The erroneous notion that clans are Highland groups and families are Lowland units is very much a Victorian one. In fact, the terms are interchangeable, and many a Lowland laird has held from the Lyon Court the title ‘Chief of the Name and Arms’. This is true of the Woods.
Origins of the Clan
The Old English name Wood (also Vod, Voud, Wod, Wode, Woode, Woods, Yod and other variations) may well derive from the Norman French de Vosco, or de Bosco (modern French ‘Dubois’ or simply ‘Bois’), meaning ‘of the wood’. Gaelic forms such as Coll or Coill also took the English translation over time.
As a personal name, the Old English word ‘wudu’, meaning wood, may also have implied a dweller in or near a wood - though it is questionable why that should have been a distinction in an age when trees covered so much more of the land than now. The equally ancient name Wod (which was how the chiefly family, the Woods of Largo, were still spelling their name well into the 17th century) described one who was wild, crazy. By that would have been meant a warrior who became frenzied or savage in battle; a compliment in an unstable, warlike society, and one to prize as a patronymic.
Among the Wood families that moved into southern Scotland, some say with King David I, were the Woods of Bonnytoun, Angus. They held extensive lands in that district as well as Kincardineshire, Perthshire and elsewhere.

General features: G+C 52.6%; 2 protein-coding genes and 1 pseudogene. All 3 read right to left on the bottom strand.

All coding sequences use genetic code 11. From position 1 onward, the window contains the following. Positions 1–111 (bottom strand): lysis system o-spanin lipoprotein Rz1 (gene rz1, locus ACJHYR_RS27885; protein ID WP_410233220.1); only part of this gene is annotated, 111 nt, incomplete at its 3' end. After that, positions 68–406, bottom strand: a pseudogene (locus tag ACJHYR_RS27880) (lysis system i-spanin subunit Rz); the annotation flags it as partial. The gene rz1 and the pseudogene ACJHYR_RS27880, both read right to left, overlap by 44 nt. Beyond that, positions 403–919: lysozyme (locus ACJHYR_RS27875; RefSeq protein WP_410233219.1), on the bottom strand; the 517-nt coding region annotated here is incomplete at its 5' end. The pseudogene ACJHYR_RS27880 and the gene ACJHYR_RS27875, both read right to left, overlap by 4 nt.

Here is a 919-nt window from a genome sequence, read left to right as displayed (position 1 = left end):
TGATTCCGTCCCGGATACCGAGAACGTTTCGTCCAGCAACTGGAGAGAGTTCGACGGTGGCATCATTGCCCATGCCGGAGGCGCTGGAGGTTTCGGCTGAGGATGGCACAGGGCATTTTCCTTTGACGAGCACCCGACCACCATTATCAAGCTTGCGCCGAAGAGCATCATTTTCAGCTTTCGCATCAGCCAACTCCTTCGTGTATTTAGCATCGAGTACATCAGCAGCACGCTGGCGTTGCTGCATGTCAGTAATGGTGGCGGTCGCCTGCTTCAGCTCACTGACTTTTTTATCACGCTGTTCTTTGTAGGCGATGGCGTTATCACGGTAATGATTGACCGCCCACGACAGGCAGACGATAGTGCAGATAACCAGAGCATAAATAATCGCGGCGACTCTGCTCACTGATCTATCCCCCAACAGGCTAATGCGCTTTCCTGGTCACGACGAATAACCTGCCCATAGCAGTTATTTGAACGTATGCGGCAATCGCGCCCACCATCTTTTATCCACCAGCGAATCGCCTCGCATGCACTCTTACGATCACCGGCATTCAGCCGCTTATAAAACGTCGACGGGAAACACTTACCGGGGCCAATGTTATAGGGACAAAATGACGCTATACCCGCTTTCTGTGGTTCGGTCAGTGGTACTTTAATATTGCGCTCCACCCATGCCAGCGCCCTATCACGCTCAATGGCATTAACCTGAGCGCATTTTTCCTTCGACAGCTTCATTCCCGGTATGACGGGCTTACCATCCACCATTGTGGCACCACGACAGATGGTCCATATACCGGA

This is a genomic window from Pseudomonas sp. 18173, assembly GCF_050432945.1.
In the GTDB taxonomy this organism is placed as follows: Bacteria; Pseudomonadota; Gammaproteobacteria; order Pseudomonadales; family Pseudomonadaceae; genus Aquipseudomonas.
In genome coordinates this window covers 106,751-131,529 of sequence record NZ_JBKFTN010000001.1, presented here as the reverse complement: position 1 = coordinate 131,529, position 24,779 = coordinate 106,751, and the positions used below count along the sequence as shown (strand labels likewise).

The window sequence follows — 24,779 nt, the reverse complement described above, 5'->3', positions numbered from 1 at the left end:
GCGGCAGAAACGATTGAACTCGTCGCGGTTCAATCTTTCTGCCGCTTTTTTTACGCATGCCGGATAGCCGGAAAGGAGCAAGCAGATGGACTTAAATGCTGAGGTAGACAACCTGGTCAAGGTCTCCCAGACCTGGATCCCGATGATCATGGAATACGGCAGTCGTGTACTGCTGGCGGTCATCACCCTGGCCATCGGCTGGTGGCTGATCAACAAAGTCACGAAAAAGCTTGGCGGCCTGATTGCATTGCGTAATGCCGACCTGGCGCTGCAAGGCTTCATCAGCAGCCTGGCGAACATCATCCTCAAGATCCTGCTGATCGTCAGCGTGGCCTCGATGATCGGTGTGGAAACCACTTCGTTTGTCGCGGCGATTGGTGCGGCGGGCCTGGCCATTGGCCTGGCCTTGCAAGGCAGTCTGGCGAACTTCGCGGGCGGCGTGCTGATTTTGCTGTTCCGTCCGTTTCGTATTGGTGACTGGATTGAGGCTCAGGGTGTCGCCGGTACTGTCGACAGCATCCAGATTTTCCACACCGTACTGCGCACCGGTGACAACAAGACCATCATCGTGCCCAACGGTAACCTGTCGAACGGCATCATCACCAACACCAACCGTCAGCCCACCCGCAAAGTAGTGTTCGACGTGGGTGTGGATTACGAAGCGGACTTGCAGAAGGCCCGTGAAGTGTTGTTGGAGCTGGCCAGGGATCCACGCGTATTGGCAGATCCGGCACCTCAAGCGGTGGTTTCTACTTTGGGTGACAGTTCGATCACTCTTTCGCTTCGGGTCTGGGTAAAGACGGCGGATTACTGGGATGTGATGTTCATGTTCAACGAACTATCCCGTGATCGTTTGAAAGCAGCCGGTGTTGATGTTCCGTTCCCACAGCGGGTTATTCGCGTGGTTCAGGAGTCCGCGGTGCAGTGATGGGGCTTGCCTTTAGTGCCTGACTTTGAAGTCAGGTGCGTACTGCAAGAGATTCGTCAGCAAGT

Admiral Sir Andrew Wood
Admiral Sir Andrew Wood of Largo, Fife, was born around the middle of the 15th century. Sir Andrew was the eldest son of William Wood, a merchant, who was almost certainly a scion of the Woods of Bonnytoun in Angus. He was famous for inflicting many defeats on foreign pirates and privateers as well as squadrons of ships sent by the English government to harass the Scots. His successors built a hospital and school in Fife for their kinsmen named Wood, and were prominent in Scottish history both politically and militarily: they continued to be a significant influence in British politics and were foremost among the thousands of Scots who contributed enormously to the economic and armed expansion of the British Empire well into the 19th century. The main line of Sir Andrew’s descendants is considered by the Court of the Lord Lyon King of Arms to be the chiefly one. The record of succession is complete right down to 1916, when Andrew George Wood died in Mayfair, London, leaving his estate on the border of Wales and Shropshire to his second wife.
After winning two sea battles in 1480 against the English he was made a free Baron, with lands at the Kirkton of Largo in Fifeshire he was also made a chief of Clan MacDonald for his help in the king’s expedition of land and sea were Domhnall Dubh of the Isles was captured and kept in prison for forty years. Andrew’s ruined castle can be found in Upper Largo.
The hereditary Chief of Clan Wood is Timothy Michael Herbert Fawcett Wood.
The clan’s motto is ‘Tutus in Undis’.
Spelling variations and septs of the Clan Wood include: